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NMSU professors working in growing bioinformatics field

Joe Song and Jing He, assistant professors of computer science, are in the forefront of the developing bioinformatics field. Song was brought to NMSU for its Center for Research Excellence in Bioinformatics and Computational Biology (CREST) and Professor He is one of the principal investigators for the CREST grant from the National Science Foundation.

Song's current research involves statistical computing, computational systems biology, neuronal signal analysis and computer vision.

"I develop efficient statistical modeling and learning algorithms to compute effectively a mathematical representation of the underlying mechanism that generates the observed data," Song said.

Among his current projects, Song is collaborating with Graciela Unguez, of NMSU's biology department, to investigate how the muscle cells of electric fish convert to electric organs (part of the nervous system) when stimulated by high-frequency electrical signals.

To determine which genes are involved in the conversion, the biology department measures levels of gene expression over time then Song uses computation to look for consistency and patterns to eliminate unimportant genes and find interactions among involved genes.

"The electric fish is a perfect model organism to study nervous system regeneration, which will allow us to gain insights on molecular mechanisms that might be applied to human nervous systems," Song said.

In another of Song's research projects, he is attempting to uncover the cellular processes which cause cancer by studying the cells of the wing of a fruit fly. Normally, cells have a mechanism that causes them to multiply for a certain amount of time and then stop. Cancer occurs when a particular cell does not stop proliferating. The cells of fruit fly wings are thought to be some of the most uniform and therefore good candidates for study.

In order to learn about the mechanism at work in a cancerous cell, Song is searching for patterns in the process of proliferation in healthy cells. This research is supported by the National Institutes of Health and is done in collaboration with Bruce Edgar of the Fred Hutchinson Cancer Research Center in Seattle, Wash.

As another member of the NMSU faculty working with CREST, Professor He's research is in the area of computational structural bioinformatics.

Researchers have long sought an experimental method to determine the structure of large protein complexes with tens to hundreds of proteins because proteins perform their activities through interaction.

"A snapshot of such a large complex can provide extremely useful information in understanding the mechanism of the proteins," He said.

Electron cryo-microscopy, which uses an electron microscope to generate density data of proteins, is a rapidly growing technique that can potentially solve this problem. However, it is clear that both experimental work and computational work are needed to achieve the desired results.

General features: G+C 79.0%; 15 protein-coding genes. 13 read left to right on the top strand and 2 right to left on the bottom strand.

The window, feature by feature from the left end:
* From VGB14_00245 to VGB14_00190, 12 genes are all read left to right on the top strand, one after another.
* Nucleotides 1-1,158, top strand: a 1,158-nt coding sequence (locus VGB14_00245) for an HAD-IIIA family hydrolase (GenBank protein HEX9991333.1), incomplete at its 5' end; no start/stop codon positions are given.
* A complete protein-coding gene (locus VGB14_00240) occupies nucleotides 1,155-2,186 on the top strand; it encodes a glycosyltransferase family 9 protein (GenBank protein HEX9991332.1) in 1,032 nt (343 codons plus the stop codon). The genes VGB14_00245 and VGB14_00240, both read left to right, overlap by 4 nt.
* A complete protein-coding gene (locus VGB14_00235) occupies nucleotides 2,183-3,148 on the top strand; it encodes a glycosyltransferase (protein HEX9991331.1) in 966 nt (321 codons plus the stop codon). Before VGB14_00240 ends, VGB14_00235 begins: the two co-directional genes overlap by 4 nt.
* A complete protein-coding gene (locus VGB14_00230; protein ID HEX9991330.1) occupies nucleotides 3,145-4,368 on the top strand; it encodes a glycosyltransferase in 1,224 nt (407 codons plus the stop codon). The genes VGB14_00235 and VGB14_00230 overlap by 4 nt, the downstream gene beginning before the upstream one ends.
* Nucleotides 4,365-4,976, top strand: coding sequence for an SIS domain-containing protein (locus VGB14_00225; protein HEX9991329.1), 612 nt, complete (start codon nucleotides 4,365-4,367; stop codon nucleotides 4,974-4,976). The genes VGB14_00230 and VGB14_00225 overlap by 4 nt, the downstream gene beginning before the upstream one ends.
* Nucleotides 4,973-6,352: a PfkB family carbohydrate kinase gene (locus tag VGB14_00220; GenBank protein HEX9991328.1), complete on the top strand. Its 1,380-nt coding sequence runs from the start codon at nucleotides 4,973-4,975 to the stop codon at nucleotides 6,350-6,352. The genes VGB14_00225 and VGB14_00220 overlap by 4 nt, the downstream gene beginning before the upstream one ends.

"Currently, there are more and more such data collected using this technique, but there is not a general method to figure out the protein structure hidden in these data," He said.

Without knowing the structures, the biological interpretation is limited.

"My goal is to develop a computational method to derive the 3-dimensional protein structure from a very rough description of the protein density," He said. "Structure is very much related to function. The composition and order of amino acids determine what kind of protein it is."

To begin, He searches for characteristic regions in the density map and uses them to assist the prediction of the chain of amino acids that serves as the "backbone" for the protein. The critical part of the work is to find a conformation for the protein that is both energetically comfortable and consistent with the density of the protein.

Once the chain is found, researchers can locate the "functional pocket," the most important part of the protein, which is related to a cluster of a particular amino acid.

In disease proteins, the functional pocket could be identified so a "patch" (a drug) can be placed over it, blocking its function. An additional challenge is that any patch used to block a negative protein function must not be toxic to other elements in the body.

Drug companies have shown a great deal of interest in this "rational" drug design for creating new pharmaceuticals. However, He noted that so far, no drug has been created in this manner. Drugs are currently designed by testing and screening thousands of compounds.

Although researchers may still be far from engineering drugs using the structure of proteins, progress in the field has made He hopeful.

"When it gets closer to the real world, I get more excited," He said.

Song and He believe CREST has been a great asset to their research.

"The Center has provided new incentives for interdisciplinary research in bioinformatics, otherwise impossible," Song said. "The National Science Foundation -Department of Energy Faculty-Student Teams (FaST) program has funded me and four undergraduate students to work with life scientists at Lawrence Berkeley National Lab in the summer of 2007 and Oak Ridge National Lab in the summer of 2006. The Center has also been supporting graduate research assistants to work with me. Such a substantial amount of support has definitely enhanced my research productivity."

"The Center has been quite helpful in supporting the research and education activities," He said. "The funding for my subproject has been used to support five undergraduate research assistants and 10 graduate research assistants. It was also used to support faculty and students to attend conferences."